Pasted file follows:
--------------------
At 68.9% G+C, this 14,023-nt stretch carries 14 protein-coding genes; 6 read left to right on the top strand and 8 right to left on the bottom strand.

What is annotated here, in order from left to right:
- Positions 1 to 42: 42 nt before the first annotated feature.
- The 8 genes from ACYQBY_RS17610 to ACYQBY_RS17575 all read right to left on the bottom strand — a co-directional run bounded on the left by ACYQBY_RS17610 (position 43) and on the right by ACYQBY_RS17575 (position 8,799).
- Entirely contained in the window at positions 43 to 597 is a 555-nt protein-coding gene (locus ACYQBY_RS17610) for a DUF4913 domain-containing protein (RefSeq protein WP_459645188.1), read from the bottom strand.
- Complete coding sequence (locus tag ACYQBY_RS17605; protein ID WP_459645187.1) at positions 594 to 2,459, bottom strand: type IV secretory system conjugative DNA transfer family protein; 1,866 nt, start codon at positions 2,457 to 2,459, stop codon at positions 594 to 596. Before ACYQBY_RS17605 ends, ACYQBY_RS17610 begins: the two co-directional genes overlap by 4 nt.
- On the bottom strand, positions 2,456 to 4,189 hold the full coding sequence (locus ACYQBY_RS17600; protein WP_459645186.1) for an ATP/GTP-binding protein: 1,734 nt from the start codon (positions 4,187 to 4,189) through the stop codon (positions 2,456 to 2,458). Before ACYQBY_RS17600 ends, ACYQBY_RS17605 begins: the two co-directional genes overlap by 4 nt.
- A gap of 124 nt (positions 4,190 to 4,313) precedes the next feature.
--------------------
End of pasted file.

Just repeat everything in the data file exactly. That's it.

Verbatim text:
At 68.9% G+C, this 14,023-nt stretch carries 14 protein-coding genes; 6 read left to right on the top strand and 8 right to left on the bottom strand.

What is annotated here, in order from left to right:
- Positions 1 to 42: 42 nt before the first annotated feature.
- The 8 genes from ACYQBY_RS17610 to ACYQBY_RS17575 all read right to left on the bottom strand — a co-directional run bounded on the left by ACYQBY_RS17610 (position 43) and on the right by ACYQBY_RS17575 (position 8,799).
- Entirely contained in the window at positions 43 to 597 is a 555-nt protein-coding gene (locus ACYQBY_RS17610) for a DUF4913 domain-containing protein (RefSeq protein WP_459645188.1), read from the bottom strand.
- Complete coding sequence (locus tag ACYQBY_RS17605; protein ID WP_459645187.1) at positions 594 to 2,459, bottom strand: type IV secretory system conjugative DNA transfer family protein; 1,866 nt, start codon at positions 2,457 to 2,459, stop codon at positions 594 to 596. Before ACYQBY_RS17605 ends, ACYQBY_RS17610 begins: the two co-directional genes overlap by 4 nt.
- On the bottom strand, positions 2,456 to 4,189 hold the full coding sequence (locus ACYQBY_RS17600; protein WP_459645186.1) for an ATP/GTP-binding protein: 1,734 nt from the start codon (positions 4,187 to 4,189) through the stop codon (positions 2,456 to 2,458). Before ACYQBY_RS17600 ends, ACYQBY_RS17605 begins: the two co-directional genes overlap by 4 nt.
- A gap of 124 nt (positions 4,190 to 4,313) precedes the next feature.